United States Attorney William M. McSwain announced that Aleksandar Kavaja, 27, of the Balkan country Montenegro, pleaded guilty before United States District Court Judge Harvey Bartle III to charges of conspiracy to possess with intent to distribute 5 kilograms or more of cocaine on a vessel subject to the jurisdiction of the United States.
In 2019, Kavaja, a crew member who worked on board the shipping vessel MSC Gayane as the ship’s electrician, conspired with others to engage in bulk cocaine smuggling.
On multiple occasions during the MSC Gayane’s voyage at sea, crew members, including Kavaja, helped load huge quantities of cocaine onto the ship from speedboats that approached under cover of darkness, traveling at high speeds. Crew members used the Gayane’s crane to hoist cargo nets full of packaged cocaine onto the vessel and then stashed the drugs in various shipping containers.
On June 17, 2019, federal, state, and local law enforcement agents boarded the MSC Gayane when it arrived at Packer Marine Terminal in the Port of Philadelphia and seized approximately 20 tons of cocaine on the ship — with a street value of over $1 billion. This was one of the largest drug seizures in U.S. history.
“This momentous drug bust sent a clear message to criminals around the world that our city is not a safe harbor for their deadly drug trafficking,” said U.S. Attorney McSwain. “Prosecutors in my Office, in conjunction with our partner agencies, have been working non-stop for over a year to pursue justice in this case. And now another member of the conspiracy has been convicted and held accountable.”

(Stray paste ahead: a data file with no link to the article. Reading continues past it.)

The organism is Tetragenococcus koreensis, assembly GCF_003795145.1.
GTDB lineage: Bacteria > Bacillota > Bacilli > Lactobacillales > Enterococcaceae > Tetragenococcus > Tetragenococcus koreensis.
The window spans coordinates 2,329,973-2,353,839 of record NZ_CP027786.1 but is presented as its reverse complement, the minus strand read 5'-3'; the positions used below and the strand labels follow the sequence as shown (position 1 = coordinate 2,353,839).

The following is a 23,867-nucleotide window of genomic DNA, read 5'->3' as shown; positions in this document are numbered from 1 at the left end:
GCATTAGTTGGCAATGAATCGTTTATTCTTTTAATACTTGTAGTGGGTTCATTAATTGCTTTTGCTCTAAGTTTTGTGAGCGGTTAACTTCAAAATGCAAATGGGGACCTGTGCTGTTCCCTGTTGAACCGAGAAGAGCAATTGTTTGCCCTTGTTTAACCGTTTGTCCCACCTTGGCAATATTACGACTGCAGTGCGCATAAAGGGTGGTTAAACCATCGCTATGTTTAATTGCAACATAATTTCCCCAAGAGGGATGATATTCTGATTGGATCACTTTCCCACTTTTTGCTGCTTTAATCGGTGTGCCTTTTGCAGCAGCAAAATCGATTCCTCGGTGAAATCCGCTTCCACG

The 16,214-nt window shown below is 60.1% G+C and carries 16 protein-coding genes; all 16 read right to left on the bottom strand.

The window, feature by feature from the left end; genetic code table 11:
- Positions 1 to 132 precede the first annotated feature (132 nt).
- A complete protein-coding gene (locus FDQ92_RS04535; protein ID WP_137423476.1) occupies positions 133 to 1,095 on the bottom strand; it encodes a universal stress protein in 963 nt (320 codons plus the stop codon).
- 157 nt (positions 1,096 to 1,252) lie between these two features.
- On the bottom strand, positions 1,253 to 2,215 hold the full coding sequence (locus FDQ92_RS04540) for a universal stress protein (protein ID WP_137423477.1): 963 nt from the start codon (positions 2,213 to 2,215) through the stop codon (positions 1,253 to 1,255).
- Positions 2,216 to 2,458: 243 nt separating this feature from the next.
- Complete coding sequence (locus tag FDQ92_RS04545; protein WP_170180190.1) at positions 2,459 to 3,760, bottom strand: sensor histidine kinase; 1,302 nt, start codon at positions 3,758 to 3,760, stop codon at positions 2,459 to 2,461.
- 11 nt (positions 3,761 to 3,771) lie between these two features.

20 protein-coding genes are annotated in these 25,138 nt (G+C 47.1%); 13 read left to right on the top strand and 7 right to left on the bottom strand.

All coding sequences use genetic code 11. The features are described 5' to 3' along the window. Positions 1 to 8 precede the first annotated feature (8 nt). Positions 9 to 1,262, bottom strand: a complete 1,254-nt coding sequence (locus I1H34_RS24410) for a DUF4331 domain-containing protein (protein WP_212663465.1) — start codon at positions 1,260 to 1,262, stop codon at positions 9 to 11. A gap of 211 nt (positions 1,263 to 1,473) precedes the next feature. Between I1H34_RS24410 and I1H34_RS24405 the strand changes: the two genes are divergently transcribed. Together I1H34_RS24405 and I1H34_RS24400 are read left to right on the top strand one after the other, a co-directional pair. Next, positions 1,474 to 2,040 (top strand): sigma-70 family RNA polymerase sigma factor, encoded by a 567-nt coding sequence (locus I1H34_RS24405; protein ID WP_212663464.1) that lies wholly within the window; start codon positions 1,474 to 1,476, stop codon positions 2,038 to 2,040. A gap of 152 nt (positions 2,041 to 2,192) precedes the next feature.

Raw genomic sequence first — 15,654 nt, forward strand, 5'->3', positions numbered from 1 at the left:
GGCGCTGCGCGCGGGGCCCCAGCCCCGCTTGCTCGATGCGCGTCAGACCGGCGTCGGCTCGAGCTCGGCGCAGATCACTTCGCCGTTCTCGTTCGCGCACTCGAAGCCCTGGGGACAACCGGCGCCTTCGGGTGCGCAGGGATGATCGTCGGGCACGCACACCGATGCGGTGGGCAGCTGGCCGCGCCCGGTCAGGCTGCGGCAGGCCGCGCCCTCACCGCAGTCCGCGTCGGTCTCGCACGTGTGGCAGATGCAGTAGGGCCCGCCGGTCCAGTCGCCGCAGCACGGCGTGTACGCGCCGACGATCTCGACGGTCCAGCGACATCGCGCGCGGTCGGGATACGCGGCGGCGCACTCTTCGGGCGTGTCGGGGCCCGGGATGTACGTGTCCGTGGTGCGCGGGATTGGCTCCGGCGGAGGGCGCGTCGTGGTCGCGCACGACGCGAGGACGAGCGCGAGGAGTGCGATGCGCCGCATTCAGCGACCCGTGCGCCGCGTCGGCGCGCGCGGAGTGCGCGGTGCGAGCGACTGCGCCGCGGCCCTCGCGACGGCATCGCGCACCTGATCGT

“Protecting the Homeland against transnational crime is a top priority of Homeland Security Investigations,” said Brian A. Michael, Special Agent in Charge of Homeland Security Investigations Philadelphia. “Mr. Kavaja’s guilty plea is yet another example of HSI, our law enforcement partners, and the U.S. Attorney’s Office for the Eastern District of Pennsylvania working hand in hand to safeguard our community against transnational drug smuggling.”
“Mr. Kavaja’s guilty plea is the logical result from his participation in what remains a record cocaine seizure for CBP,” said Casey Durst, CBP’s Director of Field Operations in Baltimore. “Successful prosecutions reinforce the notion that suspects caught smuggling illegal drugs through our communities face severe, life-changing consequences.”
The defendant faces a maximum possible sentence of lifetime imprisonment.
The case is being investigated by United States Homeland Security Investigations and the United States Customs and Border Protection, together with a multi-agency team of federal, state, and local partners.